Open Letter To ALL Animal Justice Party Candidates

Animal Justice Party -
photo credit: Studio V2 via photopin (license)

This is an open letter to all the candidates of the Animal Justice Party for the House of Representatives, and the Senate.

Dear candidates,

Please allow me to introduce myself.

I am an eligible voter at the coming election.

I care about the plight of other animals.

I understand the complexities of animal rights.

I am also vegan.

This means, according to Facebook, my only option is to vote for you on July 2.

This is why I am writing this letter to you.

I feel there are a few questions need answering.

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Duck Shooting. Sport or Slaughter

Duck Shooting. Sport or Slaughter -
Photo Credit: Castaway Lodge via Compfight cc

It’s that time of year again where shooters and animal advocates are in the midst of a war of words over the start of this year’s duck shooting season.

Animal advocates call duck shooting, “duck killing” and “slaughter”¬†while the shooters themselves call it a “sport”, “legitimate practice” and “recreational pastime or activity”.

Both sides are intent on demonising the other, branding them with labels like “barbarian”, “bloodthirsty”, “out of touch” and “ignorant”

If we put emotion and rhetoric aside, it is a clear-cut case of one side is right while the other is wrong, or are the lines blurred a little?

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Johnny Depp, Barnaby Joyce, Privilege And Speciesism

Johnny Depp with one of his dogs. Source Pinterest
Johnny Depp with one of his dogs. Source Pinterest

Who would have thought that a seemingly innocent question asked during a doorstop interview with an agriculture minister about a local issue would result in overwhelming media attention, both locally and internationally.

Yet, this is exactly what happened when Australia’s Federal Minister for Agriculture, Barnaby Joyce, was asked for a comment on the breach of quarantine by Johnny Depp’s dogs, Boo and Pistol.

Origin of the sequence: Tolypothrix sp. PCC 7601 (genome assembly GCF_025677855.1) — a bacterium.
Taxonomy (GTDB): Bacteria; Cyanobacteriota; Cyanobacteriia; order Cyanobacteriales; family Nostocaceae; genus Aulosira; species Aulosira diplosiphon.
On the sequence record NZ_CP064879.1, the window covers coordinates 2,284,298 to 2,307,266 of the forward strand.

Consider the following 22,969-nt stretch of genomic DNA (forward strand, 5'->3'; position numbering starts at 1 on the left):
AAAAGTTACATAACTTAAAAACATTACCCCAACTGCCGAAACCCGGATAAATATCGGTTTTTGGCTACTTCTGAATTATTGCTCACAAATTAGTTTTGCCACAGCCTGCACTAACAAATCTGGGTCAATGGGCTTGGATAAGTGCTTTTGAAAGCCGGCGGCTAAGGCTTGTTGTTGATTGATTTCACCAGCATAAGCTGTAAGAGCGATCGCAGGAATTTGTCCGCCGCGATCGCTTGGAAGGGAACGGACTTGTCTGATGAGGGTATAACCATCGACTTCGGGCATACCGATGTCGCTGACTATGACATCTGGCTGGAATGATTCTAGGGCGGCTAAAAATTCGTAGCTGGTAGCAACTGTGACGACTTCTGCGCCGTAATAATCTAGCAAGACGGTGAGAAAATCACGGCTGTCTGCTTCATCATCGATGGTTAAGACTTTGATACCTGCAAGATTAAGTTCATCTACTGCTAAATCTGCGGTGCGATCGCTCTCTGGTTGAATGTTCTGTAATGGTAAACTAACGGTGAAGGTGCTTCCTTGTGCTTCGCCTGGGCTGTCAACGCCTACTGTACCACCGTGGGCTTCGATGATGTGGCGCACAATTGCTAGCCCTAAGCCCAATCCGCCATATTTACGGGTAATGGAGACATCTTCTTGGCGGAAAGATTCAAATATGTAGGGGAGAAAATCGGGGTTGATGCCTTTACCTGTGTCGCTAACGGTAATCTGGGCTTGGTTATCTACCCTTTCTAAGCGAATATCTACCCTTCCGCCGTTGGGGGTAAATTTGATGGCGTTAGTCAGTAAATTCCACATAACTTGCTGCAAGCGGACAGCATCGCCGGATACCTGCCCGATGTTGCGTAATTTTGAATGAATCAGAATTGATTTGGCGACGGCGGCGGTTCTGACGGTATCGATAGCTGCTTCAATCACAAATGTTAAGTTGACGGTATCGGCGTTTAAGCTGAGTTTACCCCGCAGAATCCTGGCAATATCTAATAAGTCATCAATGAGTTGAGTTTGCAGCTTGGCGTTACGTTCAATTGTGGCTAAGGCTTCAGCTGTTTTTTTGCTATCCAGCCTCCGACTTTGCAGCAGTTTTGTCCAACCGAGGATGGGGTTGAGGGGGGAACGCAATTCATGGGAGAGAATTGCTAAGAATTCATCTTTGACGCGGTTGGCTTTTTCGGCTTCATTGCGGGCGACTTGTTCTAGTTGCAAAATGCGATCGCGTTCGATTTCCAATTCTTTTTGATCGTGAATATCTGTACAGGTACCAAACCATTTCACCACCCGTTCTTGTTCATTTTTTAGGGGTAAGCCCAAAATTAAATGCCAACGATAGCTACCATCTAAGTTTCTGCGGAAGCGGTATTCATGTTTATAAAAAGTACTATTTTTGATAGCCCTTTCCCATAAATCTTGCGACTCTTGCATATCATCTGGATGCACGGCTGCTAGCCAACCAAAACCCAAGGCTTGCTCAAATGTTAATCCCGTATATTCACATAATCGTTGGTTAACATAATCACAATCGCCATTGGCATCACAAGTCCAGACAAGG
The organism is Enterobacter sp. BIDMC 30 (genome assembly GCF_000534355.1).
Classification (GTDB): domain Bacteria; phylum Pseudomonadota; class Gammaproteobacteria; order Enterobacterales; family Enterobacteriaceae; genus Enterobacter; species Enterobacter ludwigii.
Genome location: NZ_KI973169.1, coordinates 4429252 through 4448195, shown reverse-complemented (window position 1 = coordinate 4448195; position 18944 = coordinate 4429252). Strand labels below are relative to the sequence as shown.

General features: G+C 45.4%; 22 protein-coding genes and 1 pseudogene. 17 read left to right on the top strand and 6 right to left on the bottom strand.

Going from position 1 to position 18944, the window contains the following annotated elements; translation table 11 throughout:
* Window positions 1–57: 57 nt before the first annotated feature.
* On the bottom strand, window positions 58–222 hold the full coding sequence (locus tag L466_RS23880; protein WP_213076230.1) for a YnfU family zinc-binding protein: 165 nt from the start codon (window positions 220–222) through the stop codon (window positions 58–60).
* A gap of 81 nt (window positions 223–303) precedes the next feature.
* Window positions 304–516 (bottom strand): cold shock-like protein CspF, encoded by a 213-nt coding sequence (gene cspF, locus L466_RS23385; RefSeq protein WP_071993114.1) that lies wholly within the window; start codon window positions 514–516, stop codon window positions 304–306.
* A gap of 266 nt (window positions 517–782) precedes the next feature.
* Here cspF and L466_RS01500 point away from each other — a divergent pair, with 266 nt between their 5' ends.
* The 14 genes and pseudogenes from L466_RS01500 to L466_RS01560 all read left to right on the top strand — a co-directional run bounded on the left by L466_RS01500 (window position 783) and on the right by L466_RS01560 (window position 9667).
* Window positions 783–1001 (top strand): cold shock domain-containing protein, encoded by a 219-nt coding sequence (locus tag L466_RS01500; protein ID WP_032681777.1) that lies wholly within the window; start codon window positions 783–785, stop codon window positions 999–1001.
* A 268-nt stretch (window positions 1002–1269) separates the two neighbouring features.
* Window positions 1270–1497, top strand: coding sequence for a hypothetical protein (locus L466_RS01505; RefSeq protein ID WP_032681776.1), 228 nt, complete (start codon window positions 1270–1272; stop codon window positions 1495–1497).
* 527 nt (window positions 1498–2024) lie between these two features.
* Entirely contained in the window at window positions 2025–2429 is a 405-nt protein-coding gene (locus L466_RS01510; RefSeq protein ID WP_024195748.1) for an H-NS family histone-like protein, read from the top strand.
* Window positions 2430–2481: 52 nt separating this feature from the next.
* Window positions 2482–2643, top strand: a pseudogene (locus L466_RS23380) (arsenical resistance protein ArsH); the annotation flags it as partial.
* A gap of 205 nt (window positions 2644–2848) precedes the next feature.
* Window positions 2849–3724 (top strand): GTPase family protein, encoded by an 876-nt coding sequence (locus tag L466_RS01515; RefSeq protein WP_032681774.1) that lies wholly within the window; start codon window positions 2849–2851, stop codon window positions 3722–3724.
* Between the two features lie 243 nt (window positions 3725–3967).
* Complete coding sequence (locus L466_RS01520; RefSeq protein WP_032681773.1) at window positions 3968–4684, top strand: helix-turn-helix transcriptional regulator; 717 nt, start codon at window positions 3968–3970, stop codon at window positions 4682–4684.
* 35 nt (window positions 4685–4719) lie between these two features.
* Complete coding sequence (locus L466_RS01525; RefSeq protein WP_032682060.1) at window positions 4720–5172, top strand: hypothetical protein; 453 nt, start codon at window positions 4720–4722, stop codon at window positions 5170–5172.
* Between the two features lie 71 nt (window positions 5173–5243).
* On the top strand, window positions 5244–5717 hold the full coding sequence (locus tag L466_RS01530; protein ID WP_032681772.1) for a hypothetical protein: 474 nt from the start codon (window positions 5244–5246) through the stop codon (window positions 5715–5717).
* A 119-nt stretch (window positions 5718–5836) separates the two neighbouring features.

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When Industry Representatives Mislead

Holly. A wonderful soul whose life was cut drastically short due to the speciesist belief that pigs should be used for food.

It’s been a busy few weeks for Australian Farm Institute Executive Director Mick Keogh.

First, he published his thoughts about speciesism and attempted to refute Katrina Fox’s piece on the subject that appeared on The Drum

Then he directed another opinion piece at the recent decision by the ACT parliament to ban intensive farmed products. If he had have done a little bit more research on it, he could have really hit the mark. Except by trying to look like he knew what he was talking about with a few pretty graphs, he embarrassingly missed the target.

His latest piece is about how advocates of the coming meat free week are preaching a misleading message where he once again misses the mark.

Whilst it is understandable that Mr Keogh needs to be out there fighting the good fight for his members, I personally believe he needs to stop for a minute and think about at whose expense his comments are made.

For example, whilst Mr Keogh is happy to stick it to those uneducated misguided anti-meat people he is doing at the expense of Australian fruit and veg farmers. Remember that once we stop consuming animal products, we usually increase the amount of other produce that we eat.

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What To Do About Rodeos

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Over recent weeks rodeos have made the news and been brought to the public’s attention, due to the injury sustained to a bull called Buckle Up at a rodeo in Warwick.

This allowed groups such as Animals Australia and the RSCPA to renew their call for rodeos to be banned, though they seem to be no closer to actually achieving this.

So, what can we do about rodeos, and will it be possible to get them stopped?

I do believe that they can be, though it will be a long tough, possibly mundane campaign where a majority of the work will be done behind the scenes, with very few, if any, opportunities for activists to be photographed holding placards or at protest rallies.

The following is written with a Queensland focus, as this is there area where I live, and I am familiar with the way things operate here, though I am sure that most of it would be similar to things that could be done in other states.

There are three ways to legally stop rodeos in Queensland;
1) Legislate against them
2) Reduce interest/demand for them
3) Make them no longer financially viable.

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